By Linda Van Valkenburgh, MS, CCMC, CJSS, CSMCS, CELDC
Think back to your favorite boss. What made them your favorite and why did you enjoy working for them? Now think about your least favorite boss. Chances are, these two leaders had polar opposite leadership styles. One style complemented your personality, and you identified with the qualities of that leader.
Now, consider your leadership style and what you hope to get out of your employees. Which one of these leaders are you?
If you’re this type of leader, then you’re willing to let everyone voice their opinion and give input. Then as a group, you’ll come to an agreement about how to move forward. As the leader, you’re accountable for the outcome, but this doesn’t mean you get a stronger say than everyone else on the team. These leaders act more as a guide to ensure the company stays on track. Their advantage is that everyone feels heard and as though they are equally contributing.
If you’re an autocratic leader, then you have the exact opposite approach as a democratic leader. You lead and make all of the decisions without asking for input. There’s no collaboration and no team vote as to the best course of action. This type of leadership style tends to be the least popular because it leads to employees feeling unheard and disengaged. These leaders may not achieve the most because there’s a lack of collaboration and growth through the sharing of ideas.
This old-school style of leadership goes by the book and only the book. They toe the corporate line and refuse to be flexible. The difference between this style of leader and an autocratic one is that bureaucratic leaders will listen to and consider ideas. However, they will only encourage those that comply with company policy and standards.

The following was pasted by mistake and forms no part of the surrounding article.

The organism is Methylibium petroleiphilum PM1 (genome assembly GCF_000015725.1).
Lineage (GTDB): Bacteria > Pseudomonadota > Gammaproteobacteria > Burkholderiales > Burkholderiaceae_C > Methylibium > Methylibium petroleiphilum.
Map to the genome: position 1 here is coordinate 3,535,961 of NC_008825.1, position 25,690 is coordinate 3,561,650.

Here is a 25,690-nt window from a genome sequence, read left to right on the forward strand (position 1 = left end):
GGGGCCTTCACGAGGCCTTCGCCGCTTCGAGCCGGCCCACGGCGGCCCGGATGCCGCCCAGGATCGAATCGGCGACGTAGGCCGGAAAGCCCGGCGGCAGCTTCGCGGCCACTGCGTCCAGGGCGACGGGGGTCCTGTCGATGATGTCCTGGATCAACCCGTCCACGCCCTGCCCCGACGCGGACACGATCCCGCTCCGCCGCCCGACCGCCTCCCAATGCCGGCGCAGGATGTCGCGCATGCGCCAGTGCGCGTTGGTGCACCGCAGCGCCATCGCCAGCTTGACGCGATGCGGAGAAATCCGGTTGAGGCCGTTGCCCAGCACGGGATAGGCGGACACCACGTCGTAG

Leaders that are transformational want their employees to grow and develop. These leaders are continually looking to the future for development and change. This style of leadership excels in companies that are looking for growth. While this type of leader can bring the best out of employees, it can also create a high-pressure culture. Employees could potentially feel pressured to produce results. Others can feel stressed by the ever-changing work environment.
The anti-leader is the laissez-faire leader. They take a hands-off approach and let their employees call the shots. This is the most progressive leadership style and can quickly lead to chaos if you aren’t careful. However, it can also lead to innovation through the encouragement of creativity. To make this strategy a success, the employees need to be able to manage themselves and have a clear understanding of their roles and responsibilities. Otherwise, you risk your team leaving a lot of potential unfulfilled because a strong leader didn’t push them to achieve more.
This style of leadership is similar to that of a football coach. As the leader, you are the coach of your “team,” and it’s your job to find each employee’s strongest skill. Then you put them in a position that allows them to excel by using that skill. The advantage of this type of team is that you have a strong unit that works together to create results.
Develop Your Leadership Style
As you can see, there are several types of leadership styles out there. However, you’ll also notice that none of them are perfect, and none of them will work for everyone. Instead of focusing on finding the perfect style to adopt, focus on developing your skills.
Staying true to yourself and your personality will have your leadership style feeling authentic, which is almost more important. Being true to you will make you trustworthy and garner respect from your employees.
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